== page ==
A couple of years ago I made the mistake of ordering lamb with herring and nasturtium relish at Konstam. Earlier this year, I went into the Windsor Castle and was surprised to see lamb with sprat sauce on the menu. Turns out it is the same bloke in the kitchen, Oliver Rowe. He’s obviously proud of his creation but I’ve learnt my lesson.
The gist of the menu of the menu is well-cooked locally-sourced protein with intriguing vegetable accompaniment and not too much fuss. Between us we ordered pretty much everything on the menu except the lamb and there wasn’t a single duff note. Starters are £7 which is good value (my cuttlefish was particularly mountainous), mains are £13 – £15.50 which is slightly less so. My over-ridding impression, however, was not of the food but of the inordinate amount of time it took to produce it. I couldn’t quite see into the kitchen (it is open but thankfully not as intrusive as at Konstam) but it seemed like they needed another warm body in there. It is a big pub but they were streched by only a couple of covers.
It is also a new pub. The Windsor Castle is on Lower Clapton Road which, when I moved to the area, was colloquially known as Murder Mile. The idea seems ridiculous now. An ongoing wave of gentrification caused by people like me has seen old man pubs drop like flies over the last couple of years. They have then re-emerged as craft beer pubs or what we’d once have called gastropubs (a term that seems quaint and archaic these days) to meet the needs of a new, high-spending clientele. The Windsor Castle is a bit of both, the name in the kitchen balanced by the great selection of beers, including Five Points Pale which is brewed above the Tesco Metro opposite my flat.
Or rather my ex-flat. By the time I returned last weekend, I had become a victim of gentrification myself, forced over the physical and psychological boundary of the Lea by Hackney’s ludicrous house prices. Again, I got the impression the kitchen was hanging on by its fingernails. They start serving food realtively late at 1pm but the menus weren’t printed until after then. To mitigate against any further wait, despite being the first customer of the day, I made the mistake of ordering some pork scratchings. These turned out to be the single worst pub snack I’ve ever consumed. You know when you buy a bag of scratchings and there is always a fat, stale one at the bottom that squishes rather than crackles? These were all like that. This was half to do with execution – their fat to skin ration was too high – but I suspect they had also been sitting around for some time.
But my lamb arrived promptly – yes, I asked for it without the sprat sauce – and lived up to my last meal: simple, clever, excellent. I’m glad I got in early though.
It’s been a while since I’ve offered odds on the Arthur C Clarke Award (and what a good shortlist that was) but today seem like a good opportunity to start again.
Ancillary Justice by Ann Leckie – 1/2
The Machine by James Smythe – 2/1
God’s War by Kameron Hurley – 3/1
The Adjacent by Christopher Priest – 6/1
Nexus by Ramez Naam – 12/1
The Disestablishment Of Paradise by Phillip Mann – 12/1
I should have written about ‘Spin’ by Nina Allan for the BSFA Award short story club by now but I moved house a couple of weeks ago and my copy is packed in a box somewhere. So I’ll be waiting for the awards booklet to be send out to BSFA members before continuing. I used the pause to have a look at the recently announced short story shortlist for the Nebula Awards (all available online) to see if it had any likely contenders for my Hugo ballot. The short answer is no.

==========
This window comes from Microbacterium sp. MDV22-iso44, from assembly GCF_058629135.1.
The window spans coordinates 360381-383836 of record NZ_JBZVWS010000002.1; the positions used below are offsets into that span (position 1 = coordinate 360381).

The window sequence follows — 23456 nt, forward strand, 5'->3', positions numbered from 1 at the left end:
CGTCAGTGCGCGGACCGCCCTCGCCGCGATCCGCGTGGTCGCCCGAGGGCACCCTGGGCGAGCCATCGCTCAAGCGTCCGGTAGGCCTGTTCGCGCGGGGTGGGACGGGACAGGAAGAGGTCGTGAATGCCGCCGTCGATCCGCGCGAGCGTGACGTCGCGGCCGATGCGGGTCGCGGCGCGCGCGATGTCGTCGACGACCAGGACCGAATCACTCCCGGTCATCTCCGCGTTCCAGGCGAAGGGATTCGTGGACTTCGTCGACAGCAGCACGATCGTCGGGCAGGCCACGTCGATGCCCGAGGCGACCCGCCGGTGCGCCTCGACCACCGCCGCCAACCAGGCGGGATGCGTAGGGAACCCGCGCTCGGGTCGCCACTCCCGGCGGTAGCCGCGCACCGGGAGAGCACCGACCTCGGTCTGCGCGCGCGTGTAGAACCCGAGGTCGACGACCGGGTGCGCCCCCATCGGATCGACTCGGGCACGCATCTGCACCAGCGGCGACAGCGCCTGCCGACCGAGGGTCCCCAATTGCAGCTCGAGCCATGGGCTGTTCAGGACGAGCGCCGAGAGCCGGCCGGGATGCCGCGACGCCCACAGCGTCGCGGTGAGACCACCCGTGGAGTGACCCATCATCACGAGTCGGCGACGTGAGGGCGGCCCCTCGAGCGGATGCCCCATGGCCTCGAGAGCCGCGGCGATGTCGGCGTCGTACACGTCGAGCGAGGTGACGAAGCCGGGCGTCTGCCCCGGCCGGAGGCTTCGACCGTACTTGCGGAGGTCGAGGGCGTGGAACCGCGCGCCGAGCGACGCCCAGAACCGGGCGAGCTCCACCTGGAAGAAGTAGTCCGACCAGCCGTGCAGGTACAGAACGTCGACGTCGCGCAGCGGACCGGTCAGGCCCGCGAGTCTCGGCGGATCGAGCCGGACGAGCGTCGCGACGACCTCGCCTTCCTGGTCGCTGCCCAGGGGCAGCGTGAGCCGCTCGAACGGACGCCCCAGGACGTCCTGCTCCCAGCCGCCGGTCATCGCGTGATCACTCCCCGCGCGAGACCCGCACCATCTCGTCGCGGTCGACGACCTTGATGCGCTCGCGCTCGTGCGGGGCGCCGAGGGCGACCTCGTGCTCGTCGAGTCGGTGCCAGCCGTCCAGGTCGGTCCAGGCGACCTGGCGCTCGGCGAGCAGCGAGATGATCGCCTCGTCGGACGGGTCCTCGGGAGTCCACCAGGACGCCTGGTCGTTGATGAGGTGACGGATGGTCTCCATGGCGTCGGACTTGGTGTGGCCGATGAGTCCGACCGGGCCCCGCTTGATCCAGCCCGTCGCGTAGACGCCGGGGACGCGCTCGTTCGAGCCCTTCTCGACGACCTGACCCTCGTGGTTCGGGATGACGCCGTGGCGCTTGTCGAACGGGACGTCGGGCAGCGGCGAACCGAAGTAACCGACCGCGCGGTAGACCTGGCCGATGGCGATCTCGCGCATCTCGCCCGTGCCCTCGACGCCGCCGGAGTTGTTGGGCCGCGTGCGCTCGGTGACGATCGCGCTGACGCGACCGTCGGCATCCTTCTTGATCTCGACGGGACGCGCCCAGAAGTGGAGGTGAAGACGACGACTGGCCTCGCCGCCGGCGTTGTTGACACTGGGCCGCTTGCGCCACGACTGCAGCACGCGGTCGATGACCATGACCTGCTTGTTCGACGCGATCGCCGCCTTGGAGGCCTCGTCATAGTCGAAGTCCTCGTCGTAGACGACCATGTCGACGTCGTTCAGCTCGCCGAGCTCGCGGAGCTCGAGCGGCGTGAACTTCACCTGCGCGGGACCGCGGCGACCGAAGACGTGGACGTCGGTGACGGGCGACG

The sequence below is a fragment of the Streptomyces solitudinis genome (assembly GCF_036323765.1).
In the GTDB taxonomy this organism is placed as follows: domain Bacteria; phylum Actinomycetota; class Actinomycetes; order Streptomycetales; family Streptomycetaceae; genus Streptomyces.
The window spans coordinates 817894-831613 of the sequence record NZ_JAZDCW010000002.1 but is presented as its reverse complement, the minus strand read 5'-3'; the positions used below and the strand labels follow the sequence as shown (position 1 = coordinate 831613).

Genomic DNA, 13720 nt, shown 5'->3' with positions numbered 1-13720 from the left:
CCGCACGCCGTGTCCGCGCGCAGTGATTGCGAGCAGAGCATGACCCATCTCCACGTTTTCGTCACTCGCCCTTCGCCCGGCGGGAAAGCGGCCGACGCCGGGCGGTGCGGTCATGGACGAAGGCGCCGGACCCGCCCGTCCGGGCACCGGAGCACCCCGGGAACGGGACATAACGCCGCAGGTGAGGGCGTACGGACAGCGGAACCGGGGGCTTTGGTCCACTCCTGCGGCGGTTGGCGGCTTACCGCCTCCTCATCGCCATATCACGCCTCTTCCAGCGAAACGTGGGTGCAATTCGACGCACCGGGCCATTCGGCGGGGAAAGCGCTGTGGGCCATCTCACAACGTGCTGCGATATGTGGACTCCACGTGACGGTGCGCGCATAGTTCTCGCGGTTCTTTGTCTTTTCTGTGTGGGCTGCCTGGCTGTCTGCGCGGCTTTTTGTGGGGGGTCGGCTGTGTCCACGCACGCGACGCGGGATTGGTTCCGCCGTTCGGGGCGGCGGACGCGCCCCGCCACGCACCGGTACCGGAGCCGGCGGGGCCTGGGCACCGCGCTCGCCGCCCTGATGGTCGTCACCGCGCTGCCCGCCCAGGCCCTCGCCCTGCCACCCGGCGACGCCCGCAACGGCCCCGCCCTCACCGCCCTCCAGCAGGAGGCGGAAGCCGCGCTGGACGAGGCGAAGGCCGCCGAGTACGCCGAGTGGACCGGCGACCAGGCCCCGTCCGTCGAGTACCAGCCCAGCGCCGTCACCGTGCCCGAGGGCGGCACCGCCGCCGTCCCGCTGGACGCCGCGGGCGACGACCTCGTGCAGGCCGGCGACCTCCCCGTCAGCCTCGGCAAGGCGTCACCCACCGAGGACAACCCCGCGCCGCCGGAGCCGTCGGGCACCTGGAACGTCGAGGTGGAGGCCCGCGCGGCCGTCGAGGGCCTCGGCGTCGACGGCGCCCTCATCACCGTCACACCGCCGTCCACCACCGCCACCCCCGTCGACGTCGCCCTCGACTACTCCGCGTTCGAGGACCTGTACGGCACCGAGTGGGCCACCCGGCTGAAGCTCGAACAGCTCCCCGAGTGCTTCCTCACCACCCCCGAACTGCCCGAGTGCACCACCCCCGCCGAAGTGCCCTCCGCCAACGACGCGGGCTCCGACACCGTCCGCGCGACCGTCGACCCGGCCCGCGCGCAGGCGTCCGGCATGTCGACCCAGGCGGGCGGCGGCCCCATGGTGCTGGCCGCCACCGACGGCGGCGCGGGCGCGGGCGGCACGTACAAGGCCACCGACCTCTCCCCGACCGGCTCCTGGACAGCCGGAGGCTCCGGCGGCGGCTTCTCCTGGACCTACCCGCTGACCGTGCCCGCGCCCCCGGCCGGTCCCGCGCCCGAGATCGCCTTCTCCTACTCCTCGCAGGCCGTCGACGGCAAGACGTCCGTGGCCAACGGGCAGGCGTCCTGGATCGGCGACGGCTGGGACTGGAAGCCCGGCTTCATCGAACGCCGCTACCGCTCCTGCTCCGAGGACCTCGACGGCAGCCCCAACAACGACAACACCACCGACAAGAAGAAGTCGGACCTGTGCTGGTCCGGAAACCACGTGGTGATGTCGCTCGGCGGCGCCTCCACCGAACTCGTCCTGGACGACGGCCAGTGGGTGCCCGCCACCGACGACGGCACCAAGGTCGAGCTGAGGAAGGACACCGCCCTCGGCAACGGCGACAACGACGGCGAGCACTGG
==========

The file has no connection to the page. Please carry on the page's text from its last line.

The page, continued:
This is not to say it is all bad but whilst there are two very good stories on the list, they are no use to me. The first is ‘Selkie Stories Are For Losers’ by Sophia Samatar which I’ve already written about. The second is ‘If You Were A Dinosaur, My Love’ by Rachel Swirsky which contains no speculative elements whatsoever.
Next we have two examples of RUMIR that awards should weed out but instead tend to elevate. ‘Selected Program Notes From The Retrospective Exhibition Of Theresa Rosenberg Latimer’ by Kenneth Schneyer is a slipstream story told through the medium of the title, a frame that exists solely to conceal the fact the doesn’t get any further than feeling very slightly strange. Meanwhile ‘The Sounds Of Old Earth’ sees Matthew Kressel pretending to be Mike Resnick by writing about a dude who neglects his family because of nostalgia but gets a hug in the end.
Finally, there is ‘Alive, Alive Oh’ by Sylvia Spruck Wrigley. This is less a story than a scientific experiment to see how much much contrivance and sentimentality can be crammed into 3,000 words as possible. “Sad and beautiful”, say the comments; “devastating and brilliant”. It is a pile of shite of ‘That Leviathan, Whom Thou Hast Made’ proportions (though not actively offensive in the same way). It is a problem for SF that stories like this regularly get through the slush, the fact they make it on to award shortlists is a travesty.
Oh well, I’m sure the Hugo shortlist will be better…
Best. Semi. Pro. Zine. Just typing it causes me pain. Of all the made up categories, this is the most made up. This places is me in a bit of a quandary because Strange Horizons (which is eligible in the category) is the centre of my SF universe and I’d love to see it recognised. I also think it has a pretty good shot this year since despite being a notionally American magazine, it is very international in content and outlook. But come on! Semi-fucking-prozine! I’ll vote but I sure as hell won’t encourage this idiocy by nominating.
March 2014 is the 25th anniversary of the murder of Laura Palmer in Twin Peaks. I watched the series for the first time last year and it is a gloriously odd. Not just odd in the way we might describe a work as Lynchian these days but often straight up baffling and sometimes simply bad. That goes double for Fire Walk With Me. But when it works, it really works. So I thought I would share my favourite scene from the series, one of the most unexpectedly powerful bits of television I can remember: